It would be best to consider how you will pass a portion of your estate to a minor child through a will. A will places your decisions in the hands of the judge presiding over your estate transfer. Your testamentary will carries out your wishes from beyond the grave. A will also allow you to give insight and direction over the handling of assets your beneficiaries will receive. Within reason, you can address how you would like them to use what you have left them.
While children (natural or adopted) have a statutory right to inherit, a will allows you to disinherit a child if you choose to do so (check your state laws for the specific details about this). A person can disinherit a spouse as well, under certain circumstances. However, you will need to be aware of the laws governing your state—whether it is a common-law state, a community property state, or an equitable distribution state; a person may only disinherit a spouse in a community property state. Each has a different set of stipulations on what and how much can be disinherited. Note, too, that a person can only disinherit a spouse or child through a will.
What if I Die Without a Will?
If you die without a will, called intestate, the state gets involved, and it will oversee the distribution of your assets. If you have minor children and die intestate, the court will appoint a guardian. Besides, the courts follow a set formula of how to divide assets, and it could result in actions that could negatively impact a surviving spouse or child.
A will protects survivors against estate tax liability as well. As of 2020, U.S. estate tax returns are required to be filed if your estate is valued at $11,580,000. If your estate is worth less than this figure, there is no tax return required, and you will not be charged an estate tax.
What Is a Trust?
A trust is another method of estate transfer—a fiduciary relationship in which you give another party authority to handle your assets for the benefit of a third party, your beneficiaries.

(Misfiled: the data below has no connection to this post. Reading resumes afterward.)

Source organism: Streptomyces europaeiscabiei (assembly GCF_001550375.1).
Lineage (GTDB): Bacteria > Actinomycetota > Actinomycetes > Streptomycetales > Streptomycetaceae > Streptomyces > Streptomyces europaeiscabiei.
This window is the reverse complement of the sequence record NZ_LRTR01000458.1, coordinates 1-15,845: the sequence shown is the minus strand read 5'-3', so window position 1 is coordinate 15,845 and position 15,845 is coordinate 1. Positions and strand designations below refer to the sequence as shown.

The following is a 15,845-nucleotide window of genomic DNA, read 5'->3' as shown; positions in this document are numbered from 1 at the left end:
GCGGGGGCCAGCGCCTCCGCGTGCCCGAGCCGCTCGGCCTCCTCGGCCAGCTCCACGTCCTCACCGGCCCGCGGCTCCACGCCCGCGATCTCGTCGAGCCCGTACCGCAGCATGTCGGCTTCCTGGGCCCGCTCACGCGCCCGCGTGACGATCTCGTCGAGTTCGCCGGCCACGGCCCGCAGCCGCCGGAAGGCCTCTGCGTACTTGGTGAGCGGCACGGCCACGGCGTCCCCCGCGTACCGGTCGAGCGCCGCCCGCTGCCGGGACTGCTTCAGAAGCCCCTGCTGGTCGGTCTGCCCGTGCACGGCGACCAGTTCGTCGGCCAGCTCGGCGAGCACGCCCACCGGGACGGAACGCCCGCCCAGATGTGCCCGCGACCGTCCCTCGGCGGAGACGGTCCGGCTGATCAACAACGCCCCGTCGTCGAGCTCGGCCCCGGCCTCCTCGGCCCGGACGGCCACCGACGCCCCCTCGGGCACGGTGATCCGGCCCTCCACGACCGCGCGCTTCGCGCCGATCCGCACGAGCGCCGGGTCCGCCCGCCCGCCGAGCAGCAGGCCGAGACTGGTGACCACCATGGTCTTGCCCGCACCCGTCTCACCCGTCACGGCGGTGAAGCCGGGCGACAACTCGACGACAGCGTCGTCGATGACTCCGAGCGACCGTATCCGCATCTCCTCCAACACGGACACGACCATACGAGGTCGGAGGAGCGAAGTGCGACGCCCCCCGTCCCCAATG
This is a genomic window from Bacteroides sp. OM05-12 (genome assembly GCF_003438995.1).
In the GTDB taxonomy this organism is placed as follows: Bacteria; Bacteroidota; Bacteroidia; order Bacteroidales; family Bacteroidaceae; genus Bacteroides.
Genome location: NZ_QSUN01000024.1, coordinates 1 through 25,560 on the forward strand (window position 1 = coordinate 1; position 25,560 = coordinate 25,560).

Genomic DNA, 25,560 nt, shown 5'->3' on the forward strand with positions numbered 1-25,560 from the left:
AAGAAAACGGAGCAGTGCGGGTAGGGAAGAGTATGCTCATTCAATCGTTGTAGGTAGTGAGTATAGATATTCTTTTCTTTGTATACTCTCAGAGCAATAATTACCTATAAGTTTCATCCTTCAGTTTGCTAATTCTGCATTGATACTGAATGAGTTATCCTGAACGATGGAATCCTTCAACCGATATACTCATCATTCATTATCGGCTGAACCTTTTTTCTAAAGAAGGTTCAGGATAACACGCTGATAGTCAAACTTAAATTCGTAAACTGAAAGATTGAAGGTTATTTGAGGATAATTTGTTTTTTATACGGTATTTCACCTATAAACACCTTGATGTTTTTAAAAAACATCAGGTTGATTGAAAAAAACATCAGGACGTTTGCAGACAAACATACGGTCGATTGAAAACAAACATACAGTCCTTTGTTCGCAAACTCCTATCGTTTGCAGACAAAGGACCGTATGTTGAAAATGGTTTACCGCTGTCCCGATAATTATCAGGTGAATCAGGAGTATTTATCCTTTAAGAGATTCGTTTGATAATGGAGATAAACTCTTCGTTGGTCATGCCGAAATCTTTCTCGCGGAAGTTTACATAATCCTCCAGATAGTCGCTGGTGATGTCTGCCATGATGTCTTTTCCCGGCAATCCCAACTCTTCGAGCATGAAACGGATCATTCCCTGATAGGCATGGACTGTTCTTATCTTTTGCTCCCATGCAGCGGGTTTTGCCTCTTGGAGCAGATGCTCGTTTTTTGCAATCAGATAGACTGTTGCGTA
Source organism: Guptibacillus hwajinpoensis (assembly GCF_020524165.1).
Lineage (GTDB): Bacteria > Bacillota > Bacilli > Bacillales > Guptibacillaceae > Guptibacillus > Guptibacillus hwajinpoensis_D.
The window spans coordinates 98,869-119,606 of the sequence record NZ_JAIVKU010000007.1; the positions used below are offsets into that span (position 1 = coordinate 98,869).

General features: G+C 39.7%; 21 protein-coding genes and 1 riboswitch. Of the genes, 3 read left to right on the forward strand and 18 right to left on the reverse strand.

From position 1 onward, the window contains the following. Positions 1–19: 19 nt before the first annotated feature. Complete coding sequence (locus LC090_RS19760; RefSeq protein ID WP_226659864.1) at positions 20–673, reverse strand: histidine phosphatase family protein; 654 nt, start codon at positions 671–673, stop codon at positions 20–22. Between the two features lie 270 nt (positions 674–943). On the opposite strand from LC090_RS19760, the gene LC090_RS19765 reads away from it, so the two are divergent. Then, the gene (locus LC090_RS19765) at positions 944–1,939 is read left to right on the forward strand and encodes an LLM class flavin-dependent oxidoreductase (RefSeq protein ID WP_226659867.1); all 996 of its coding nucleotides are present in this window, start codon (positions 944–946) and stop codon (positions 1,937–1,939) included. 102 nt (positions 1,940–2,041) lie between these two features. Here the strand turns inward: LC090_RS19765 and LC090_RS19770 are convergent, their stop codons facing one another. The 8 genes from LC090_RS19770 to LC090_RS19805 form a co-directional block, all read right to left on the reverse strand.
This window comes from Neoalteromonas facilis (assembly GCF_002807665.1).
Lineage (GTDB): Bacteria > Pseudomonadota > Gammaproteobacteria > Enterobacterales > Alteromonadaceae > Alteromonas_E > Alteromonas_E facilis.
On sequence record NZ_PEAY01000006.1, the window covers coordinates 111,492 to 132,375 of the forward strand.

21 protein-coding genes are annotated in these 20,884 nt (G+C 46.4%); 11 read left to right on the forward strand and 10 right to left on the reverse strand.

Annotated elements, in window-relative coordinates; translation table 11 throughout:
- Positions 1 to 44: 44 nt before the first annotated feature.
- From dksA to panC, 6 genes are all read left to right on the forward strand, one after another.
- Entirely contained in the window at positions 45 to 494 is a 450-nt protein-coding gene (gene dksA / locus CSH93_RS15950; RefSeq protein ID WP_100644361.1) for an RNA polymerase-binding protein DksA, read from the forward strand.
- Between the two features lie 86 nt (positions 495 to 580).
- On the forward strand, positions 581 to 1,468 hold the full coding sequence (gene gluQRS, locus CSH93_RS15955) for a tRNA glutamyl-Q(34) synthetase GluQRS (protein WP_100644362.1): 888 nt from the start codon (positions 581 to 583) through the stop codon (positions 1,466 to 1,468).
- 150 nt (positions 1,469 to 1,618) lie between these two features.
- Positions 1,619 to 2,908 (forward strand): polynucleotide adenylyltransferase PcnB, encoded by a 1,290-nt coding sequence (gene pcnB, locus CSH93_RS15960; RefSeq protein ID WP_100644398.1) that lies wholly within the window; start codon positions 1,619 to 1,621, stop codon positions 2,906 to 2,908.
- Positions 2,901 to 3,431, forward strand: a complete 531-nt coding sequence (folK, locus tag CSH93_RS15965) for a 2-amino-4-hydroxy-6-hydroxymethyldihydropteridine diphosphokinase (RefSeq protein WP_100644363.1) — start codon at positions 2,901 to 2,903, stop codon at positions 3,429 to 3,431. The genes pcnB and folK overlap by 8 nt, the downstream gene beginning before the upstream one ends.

A trust can be created for a variety of functions, and there are many types of trusts. Overall, however, there are two categories: living and testamentary. A will can be used to create a testamentary trust. You can also create a trust for the primary purpose of avoiding probate court, called a revocable living trust.
Let's focus on a revocable living trust for estate transfer. Like a will, a trust will require you to transfer property after death to loved ones. It is called a living trust because it is created while the property owner, or trustor, is alive. It is revocable, as it may be changed during the life of the trustor. The trustor maintains ownership of the property held by the trust while the trustor is alive.
The trust becomes operational at the trustor’s death. Unlike a will, a living trust passes property outside of probate court. There are no court or attorney fees after the trust is established. Your property can be passed immediately and directly to your named beneficiaries.
Trusts tend to be more expensive than wills to create and maintain. A trustee will be named in the document to control the assets' distribution following the trustor's wishes, following the trust document and its mandates. This is also an effective way to control the passing of your estate beyond the grave.
To be valid, a trust must identify the following: the trustor, the trustee, the successor trustee, and the trust beneficiaries.
A declaration of trust will also provide the basic terms of the trust. Your estate stays private and passes directly to your heirs, you do not pay a probate attorney or court costs, and your loved ones may be able to avoid being tied up in probate court for what could be a year or more. From this planner’s perspective, trust can be a fantastic choice for estate transfer.